I’ve had the pleasure of chatting with Australian rural fiction author, Karly Lane. She’s taken the time to answer a few questions about her latest release with Allen & Unwin, Bridie’s Choice. My 4.5/5 star review for Bridie’s Choice was up on the blog yesterday.
Karly, thank you for taking the time to stop by The Australian Bookshelf to talk about your newest book.
Please describe Bridie’s Choice in five words. Girl stuck in small town.
What inspired you to write Bridie’s Choice? I’d always written characters who had returned home to their small country towns, so this time I wanted to explore a character who was desperate to leave a small town behind her. I wondered what it would be like to feel that urge to go out into the world and explore, and what, more importantly, would be the reasons behind this urge to flee.
What do you love about life in a small town? I love that small town life is so laid back. I love that there’s still community spirit and that people haven’t lost the ability to smile at you when you pass them in the street- even if you don’t know them. I also love that family connection to the history of a town. To know your grandparents and great great grandparents had walked the same main street and raised a family in the same town.
What do you enjoy especially about writing Australian rural romance/ fiction? I really enjoy putting places I’ve lived in into my fiction towns. There’s always a little bit of me or my past in every book. It’s also really nice to write about places that feel like home.
What’s your alter ego Karlene Blakemore-Mowle up to? Don’t tell her I said so, cause she’ll get a big head, but she’s been working really hard, getting three books out this year and is busy writing a brand new series of romantic suspense, called Sentinel Securities. She’s now got eight titles out! So I have a bit of catching up to do!
What are you currently working on? I’ve just submitted my next book with Allen & Unwin and I can’t wait to see it out and about next year. This one is very special to me as part of the story is loosely based on a real life event / tragedy that happened in my home town during WW1. I can’t begin to tell you how much this story has come to mean to me. I have actual letters that I’ve based part of my book on, from a local WW1 soldier, written from the trenches of France and Egypt from 1915. Very excited!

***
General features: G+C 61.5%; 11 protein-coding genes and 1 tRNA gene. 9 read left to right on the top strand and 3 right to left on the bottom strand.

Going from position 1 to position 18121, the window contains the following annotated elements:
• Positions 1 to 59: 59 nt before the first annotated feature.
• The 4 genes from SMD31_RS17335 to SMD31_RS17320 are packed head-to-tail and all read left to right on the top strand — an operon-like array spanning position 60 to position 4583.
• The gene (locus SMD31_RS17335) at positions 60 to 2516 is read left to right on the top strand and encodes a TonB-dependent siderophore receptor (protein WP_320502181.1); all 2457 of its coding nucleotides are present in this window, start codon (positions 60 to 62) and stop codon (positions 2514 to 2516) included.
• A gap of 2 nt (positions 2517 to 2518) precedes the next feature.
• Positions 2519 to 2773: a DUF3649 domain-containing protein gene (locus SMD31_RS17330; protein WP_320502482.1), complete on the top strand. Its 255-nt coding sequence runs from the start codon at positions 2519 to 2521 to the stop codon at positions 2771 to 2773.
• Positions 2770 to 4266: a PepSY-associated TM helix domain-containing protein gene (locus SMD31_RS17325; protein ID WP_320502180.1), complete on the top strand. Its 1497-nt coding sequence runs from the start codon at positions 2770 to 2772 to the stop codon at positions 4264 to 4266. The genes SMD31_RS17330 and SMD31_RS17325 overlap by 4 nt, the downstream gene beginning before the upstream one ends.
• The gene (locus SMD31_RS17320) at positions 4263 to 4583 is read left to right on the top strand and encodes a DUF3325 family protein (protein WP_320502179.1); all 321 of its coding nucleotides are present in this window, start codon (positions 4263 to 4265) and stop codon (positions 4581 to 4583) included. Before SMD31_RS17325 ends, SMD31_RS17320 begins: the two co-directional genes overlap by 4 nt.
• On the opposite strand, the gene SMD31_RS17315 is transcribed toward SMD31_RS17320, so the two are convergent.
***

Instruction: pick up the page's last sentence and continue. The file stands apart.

What do you do when you’re not writing? I’m a mum to four kids and a wife– taxi driver, cook, cleaner (ok even I’m laughing at that…but I try!) home work supervisor, counsellor, drill sergeant…or more commonly known as house wife!
And just for fun, when writing do you prefer…
Coffee, tea or hot chocolate? Coffee
Plotting, pantsing or both? Pantsing
Quiet solitude or background noise? A bit of both- sometimes I’ll be working away and suddenly realise I don’t have any TV or music on at all. But then I’ve spent up until this year writing in and around kids with Play School blaring in the background, so quiet is good!
A warm, sunny day or a rainy day? Sunny day
Typing or pen and notepad? Bit of both…I need a list of characters so I don’t forget their names and so I’m always jotting down character info beside me on a pad, but definitely typing for the actual book…have had to transcribe a book once from handwriting–NEVER again!!!!
Thank you so much for stopping by Karly and I’m really looking forward to your next novel.
Synopsis- Bridie Farrell and Shaun Broderick come from opposite sides of the tracks. Unlike Bridie’s family, who are perennial strugglers, the Brodericks are the wealthy owners of one of the most prestigious properties in the district. Still, all is not well in either family. Bridie’s father is doing time in prison and her younger brother has fallen in with the wrong crowd. Shaun has problems of a different kind, with his dictatorial father not allowing him to take his own direction in life. Shaun’s parents are dismayed when he eschews the charms of the district’s most eligible young women and falls in love with Bridie instead, and they make their feelings clear not just to their son but to Bridie as well. However, parental opposition is just the first of many troubles that Bridie will face.